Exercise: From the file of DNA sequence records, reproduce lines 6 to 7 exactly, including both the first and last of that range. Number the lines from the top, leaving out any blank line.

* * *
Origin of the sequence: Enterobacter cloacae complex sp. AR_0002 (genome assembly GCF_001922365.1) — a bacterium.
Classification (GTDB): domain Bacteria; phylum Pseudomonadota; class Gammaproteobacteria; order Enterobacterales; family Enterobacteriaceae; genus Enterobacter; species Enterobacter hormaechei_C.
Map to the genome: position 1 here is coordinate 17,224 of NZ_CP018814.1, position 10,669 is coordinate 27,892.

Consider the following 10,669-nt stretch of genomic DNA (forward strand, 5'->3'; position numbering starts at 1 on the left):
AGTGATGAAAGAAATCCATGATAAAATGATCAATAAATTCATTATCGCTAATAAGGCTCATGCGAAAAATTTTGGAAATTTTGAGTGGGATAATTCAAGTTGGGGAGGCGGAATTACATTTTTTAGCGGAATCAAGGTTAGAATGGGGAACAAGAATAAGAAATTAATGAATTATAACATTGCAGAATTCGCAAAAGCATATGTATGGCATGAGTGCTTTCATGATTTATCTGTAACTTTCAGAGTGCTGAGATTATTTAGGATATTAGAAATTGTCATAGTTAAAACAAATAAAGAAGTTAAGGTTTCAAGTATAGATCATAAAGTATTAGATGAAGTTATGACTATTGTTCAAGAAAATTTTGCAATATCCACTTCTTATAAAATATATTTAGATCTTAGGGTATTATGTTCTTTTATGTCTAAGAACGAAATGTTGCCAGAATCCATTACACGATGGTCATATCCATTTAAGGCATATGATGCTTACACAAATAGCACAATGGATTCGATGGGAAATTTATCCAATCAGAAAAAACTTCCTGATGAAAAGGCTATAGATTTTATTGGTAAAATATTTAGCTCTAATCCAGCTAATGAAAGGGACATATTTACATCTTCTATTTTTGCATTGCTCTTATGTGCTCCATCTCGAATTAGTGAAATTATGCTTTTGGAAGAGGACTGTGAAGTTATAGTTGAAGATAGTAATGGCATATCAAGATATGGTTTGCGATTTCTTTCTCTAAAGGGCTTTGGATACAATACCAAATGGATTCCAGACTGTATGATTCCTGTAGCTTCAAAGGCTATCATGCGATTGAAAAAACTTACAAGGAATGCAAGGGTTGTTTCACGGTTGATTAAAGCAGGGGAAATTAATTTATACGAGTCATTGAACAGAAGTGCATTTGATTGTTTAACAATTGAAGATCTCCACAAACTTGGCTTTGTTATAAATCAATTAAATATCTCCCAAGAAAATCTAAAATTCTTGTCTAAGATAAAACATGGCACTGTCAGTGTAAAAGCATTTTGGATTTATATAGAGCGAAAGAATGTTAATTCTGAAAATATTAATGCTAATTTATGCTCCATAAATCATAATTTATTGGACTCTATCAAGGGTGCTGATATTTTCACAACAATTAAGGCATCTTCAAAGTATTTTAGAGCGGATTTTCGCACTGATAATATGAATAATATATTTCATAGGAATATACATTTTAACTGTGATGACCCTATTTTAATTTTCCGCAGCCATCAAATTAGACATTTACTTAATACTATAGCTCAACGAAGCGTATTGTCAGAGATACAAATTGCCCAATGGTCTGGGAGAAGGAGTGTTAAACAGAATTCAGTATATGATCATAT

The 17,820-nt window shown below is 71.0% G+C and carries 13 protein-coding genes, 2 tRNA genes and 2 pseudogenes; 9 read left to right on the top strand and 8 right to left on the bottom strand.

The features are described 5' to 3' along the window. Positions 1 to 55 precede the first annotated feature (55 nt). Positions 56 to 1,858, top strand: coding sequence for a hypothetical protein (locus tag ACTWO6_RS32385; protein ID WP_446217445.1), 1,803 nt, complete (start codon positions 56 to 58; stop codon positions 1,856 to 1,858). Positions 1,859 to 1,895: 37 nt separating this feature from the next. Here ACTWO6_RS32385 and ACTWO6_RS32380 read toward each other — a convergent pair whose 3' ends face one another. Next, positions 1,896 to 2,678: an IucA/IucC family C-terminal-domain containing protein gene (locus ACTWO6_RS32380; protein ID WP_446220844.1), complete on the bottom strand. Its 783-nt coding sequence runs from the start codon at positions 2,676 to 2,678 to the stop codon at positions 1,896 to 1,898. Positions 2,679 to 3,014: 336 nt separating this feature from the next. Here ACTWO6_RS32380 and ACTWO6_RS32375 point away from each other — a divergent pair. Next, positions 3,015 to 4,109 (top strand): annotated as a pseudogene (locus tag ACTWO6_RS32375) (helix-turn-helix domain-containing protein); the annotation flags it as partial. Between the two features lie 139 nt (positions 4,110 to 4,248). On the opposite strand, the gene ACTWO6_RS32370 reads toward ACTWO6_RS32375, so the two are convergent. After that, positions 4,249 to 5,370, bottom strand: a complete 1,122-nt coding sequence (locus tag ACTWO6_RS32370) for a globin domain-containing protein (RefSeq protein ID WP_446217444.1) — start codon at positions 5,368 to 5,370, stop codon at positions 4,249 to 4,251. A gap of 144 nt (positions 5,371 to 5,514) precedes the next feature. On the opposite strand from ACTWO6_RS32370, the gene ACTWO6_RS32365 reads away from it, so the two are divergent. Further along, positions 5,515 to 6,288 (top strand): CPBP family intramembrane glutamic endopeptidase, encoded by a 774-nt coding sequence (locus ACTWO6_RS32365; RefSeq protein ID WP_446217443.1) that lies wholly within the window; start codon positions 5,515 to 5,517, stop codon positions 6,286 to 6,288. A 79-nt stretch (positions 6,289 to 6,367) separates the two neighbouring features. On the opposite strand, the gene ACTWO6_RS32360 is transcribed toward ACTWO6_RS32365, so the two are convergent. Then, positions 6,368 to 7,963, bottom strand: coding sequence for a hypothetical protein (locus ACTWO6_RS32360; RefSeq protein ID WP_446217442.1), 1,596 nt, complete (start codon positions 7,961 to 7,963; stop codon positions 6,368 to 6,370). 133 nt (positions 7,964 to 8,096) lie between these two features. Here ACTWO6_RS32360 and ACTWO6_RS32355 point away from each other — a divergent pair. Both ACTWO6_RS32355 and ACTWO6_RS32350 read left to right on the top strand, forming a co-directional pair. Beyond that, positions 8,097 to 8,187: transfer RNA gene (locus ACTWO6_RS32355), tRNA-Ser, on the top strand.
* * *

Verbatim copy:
The 17,820-nt window shown below is 71.0% G+C and carries 13 protein-coding genes, 2 tRNA genes and 2 pseudogenes; 9 read left to right on the top strand and 8 right to left on the bottom strand.

The features are described 5' to 3' along the window. Positions 1 to 55 precede the first annotated feature (55 nt). Positions 56 to 1,858, top strand: coding sequence for a hypothetical protein (locus tag ACTWO6_RS32385; protein ID WP_446217445.1), 1,803 nt, complete (start codon positions 56 to 58; stop codon positions 1,856 to 1,858). Positions 1,859 to 1,895: 37 nt separating this feature from the next. Here ACTWO6_RS32385 and ACTWO6_RS32380 read toward each other — a convergent pair whose 3' ends face one another. Next, positions 1,896 to 2,678: an IucA/IucC family C-terminal-domain containing protein gene (locus ACTWO6_RS32380; protein ID WP_446220844.1), complete on the bottom strand. Its 783-nt coding sequence runs from the start codon at positions 2,676 to 2,678 to the stop codon at positions 1,896 to 1,898. Positions 2,679 to 3,014: 336 nt separating this feature from the next. Here ACTWO6_RS32380 and ACTWO6_RS32375 point away from each other — a divergent pair. Next, positions 3,015 to 4,109 (top strand): annotated as a pseudogene (locus tag ACTWO6_RS32375) (helix-turn-helix domain-containing protein); the annotation flags it as partial. Between the two features lie 139 nt (positions 4,110 to 4,248). On the opposite strand, the gene ACTWO6_RS32370 reads toward ACTWO6_RS32375, so the two are convergent. After that, positions 4,249 to 5,370, bottom strand: a complete 1,122-nt coding sequence (locus tag ACTWO6_RS32370) for a globin domain-containing protein (RefSeq protein ID WP_446217444.1) — start codon at positions 5,368 to 5,370, stop codon at positions 4,249 to 4,251. A gap of 144 nt (positions 5,371 to 5,514) precedes the next feature. On the opposite strand from ACTWO6_RS32370, the gene ACTWO6_RS32365 reads away from it, so the two are divergent. Further along, positions 5,515 to 6,288 (top strand): CPBP family intramembrane glutamic endopeptidase, encoded by a 774-nt coding sequence (locus ACTWO6_RS32365; RefSeq protein ID WP_446217443.1) that lies wholly within the window; start codon positions 5,515 to 5,517, stop codon positions 6,286 to 6,288. A 79-nt stretch (positions 6,289 to 6,367) separates the two neighbouring features. On the opposite strand, the gene ACTWO6_RS32360 is transcribed toward ACTWO6_RS32365, so the two are convergent. Then, positions 6,368 to 7,963, bottom strand: coding sequence for a hypothetical protein (locus ACTWO6_RS32360; RefSeq protein ID WP_446217442.1), 1,596 nt, complete (start codon positions 7,961 to 7,963; stop codon positions 6,368 to 6,370). 133 nt (positions 7,964 to 8,096) lie between these two features. Here ACTWO6_RS32360 and ACTWO6_RS32355 point away from each other — a divergent pair. Both ACTWO6_RS32355 and ACTWO6_RS32350 read left to right on the top strand, forming a co-directional pair. Beyond that, positions 8,097 to 8,187: transfer RNA gene (locus ACTWO6_RS32355), tRNA-Ser, on the top strand.